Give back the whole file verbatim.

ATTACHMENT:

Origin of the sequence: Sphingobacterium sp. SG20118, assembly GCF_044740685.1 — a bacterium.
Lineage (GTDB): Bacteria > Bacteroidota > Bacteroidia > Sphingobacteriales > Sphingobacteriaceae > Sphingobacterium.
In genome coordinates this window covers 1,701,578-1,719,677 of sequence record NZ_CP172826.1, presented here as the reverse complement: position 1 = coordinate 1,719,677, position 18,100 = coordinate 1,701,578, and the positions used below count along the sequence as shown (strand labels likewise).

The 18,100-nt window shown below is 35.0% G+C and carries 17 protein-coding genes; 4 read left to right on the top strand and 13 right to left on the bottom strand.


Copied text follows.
Origin of the sequence: Sphingobacterium sp. SG20118, assembly GCF_044740685.1 — a bacterium.
Lineage (GTDB): Bacteria > Bacteroidota > Bacteroidia > Sphingobacteriales > Sphingobacteriaceae > Sphingobacterium.
In genome coordinates this window covers 1,701,578-1,719,677 of sequence record NZ_CP172826.1, presented here as the reverse complement: position 1 = coordinate 1,719,677, position 18,100 = coordinate 1,701,578, and the positions used below count along the sequence as shown (strand labels likewise).

The 18,100-nt window shown below is 35.0% G+C and carries 17 protein-coding genes; 4 read left to right on the top strand and 13 right to left on the bottom strand.